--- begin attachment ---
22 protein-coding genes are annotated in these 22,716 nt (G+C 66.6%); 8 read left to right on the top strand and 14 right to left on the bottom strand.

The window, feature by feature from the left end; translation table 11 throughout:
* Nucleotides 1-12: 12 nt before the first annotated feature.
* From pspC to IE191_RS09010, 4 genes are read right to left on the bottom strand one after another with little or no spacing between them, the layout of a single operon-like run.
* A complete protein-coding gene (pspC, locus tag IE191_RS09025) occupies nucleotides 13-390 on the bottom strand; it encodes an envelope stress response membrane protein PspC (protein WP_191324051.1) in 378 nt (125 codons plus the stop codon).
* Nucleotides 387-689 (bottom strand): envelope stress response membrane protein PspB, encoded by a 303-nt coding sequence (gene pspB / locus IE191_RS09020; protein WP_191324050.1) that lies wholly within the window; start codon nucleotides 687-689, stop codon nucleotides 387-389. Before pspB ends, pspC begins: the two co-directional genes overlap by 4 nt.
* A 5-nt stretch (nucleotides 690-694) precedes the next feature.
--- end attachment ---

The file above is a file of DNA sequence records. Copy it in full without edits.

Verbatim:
22 protein-coding genes are annotated in these 22,716 nt (G+C 66.6%); 8 read left to right on the top strand and 14 right to left on the bottom strand.

The window, feature by feature from the left end; translation table 11 throughout:
* Nucleotides 1-12: 12 nt before the first annotated feature.
* From pspC to IE191_RS09010, 4 genes are read right to left on the bottom strand one after another with little or no spacing between them, the layout of a single operon-like run.
* A complete protein-coding gene (pspC, locus tag IE191_RS09025) occupies nucleotides 13-390 on the bottom strand; it encodes an envelope stress response membrane protein PspC (protein WP_191324051.1) in 378 nt (125 codons plus the stop codon).
* Nucleotides 387-689 (bottom strand): envelope stress response membrane protein PspB, encoded by a 303-nt coding sequence (gene pspB / locus IE191_RS09020; protein WP_191324050.1) that lies wholly within the window; start codon nucleotides 687-689, stop codon nucleotides 387-389. Before pspB ends, pspC begins: the two co-directional genes overlap by 4 nt.
* A 5-nt stretch (nucleotides 690-694) precedes the next feature.